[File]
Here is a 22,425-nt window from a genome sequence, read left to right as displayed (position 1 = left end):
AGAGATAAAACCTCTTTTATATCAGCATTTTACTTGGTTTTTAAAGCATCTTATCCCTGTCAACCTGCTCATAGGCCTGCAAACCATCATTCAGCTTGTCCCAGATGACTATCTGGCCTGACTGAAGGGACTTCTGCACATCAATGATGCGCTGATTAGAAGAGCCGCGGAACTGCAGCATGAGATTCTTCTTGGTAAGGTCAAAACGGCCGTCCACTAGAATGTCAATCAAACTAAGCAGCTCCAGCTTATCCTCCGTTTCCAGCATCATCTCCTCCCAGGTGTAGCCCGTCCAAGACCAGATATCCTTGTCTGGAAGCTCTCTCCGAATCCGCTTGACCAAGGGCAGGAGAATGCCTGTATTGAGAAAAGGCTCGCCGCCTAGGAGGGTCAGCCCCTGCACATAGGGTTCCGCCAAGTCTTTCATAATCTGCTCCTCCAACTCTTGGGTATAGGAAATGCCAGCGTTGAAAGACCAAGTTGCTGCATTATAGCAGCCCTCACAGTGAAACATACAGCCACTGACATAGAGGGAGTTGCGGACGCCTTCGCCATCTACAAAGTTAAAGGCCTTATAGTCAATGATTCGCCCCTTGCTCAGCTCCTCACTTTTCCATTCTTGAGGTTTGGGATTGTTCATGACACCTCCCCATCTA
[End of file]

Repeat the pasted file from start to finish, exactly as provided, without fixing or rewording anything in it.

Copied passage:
Here is a 22,425-nt window from a genome sequence, read left to right as displayed (position 1 = left end):
AGAGATAAAACCTCTTTTATATCAGCATTTTACTTGGTTTTTAAAGCATCTTATCCCTGTCAACCTGCTCATAGGCCTGCAAACCATCATTCAGCTTGTCCCAGATGACTATCTGGCCTGACTGAAGGGACTTCTGCACATCAATGATGCGCTGATTAGAAGAGCCGCGGAACTGCAGCATGAGATTCTTCTTGGTAAGGTCAAAACGGCCGTCCACTAGAATGTCAATCAAACTAAGCAGCTCCAGCTTATCCTCCGTTTCCAGCATCATCTCCTCCCAGGTGTAGCCCGTCCAAGACCAGATATCCTTGTCTGGAAGCTCTCTCCGAATCCGCTTGACCAAGGGCAGGAGAATGCCTGTATTGAGAAAAGGCTCGCCGCCTAGGAGGGTCAGCCCCTGCACATAGGGTTCCGCCAAGTCTTTCATAATCTGCTCCTCCAACTCTTGGGTATAGGAAATGCCAGCGTTGAAAGACCAAGTTGCTGCATTATAGCAGCCCTCACAGTGAAACATACAGCCACTGACATAGAGGGAGTTGCGGACGCCTTCGCCATCTACAAAGTTAAAGGCCTTATAGTCAATGATTCGCCCCTTGCTCAGCTCCTCACTTTTCCATTCTTGAGGTTTGGGATTGTTCATGACACCTCCCCATCTA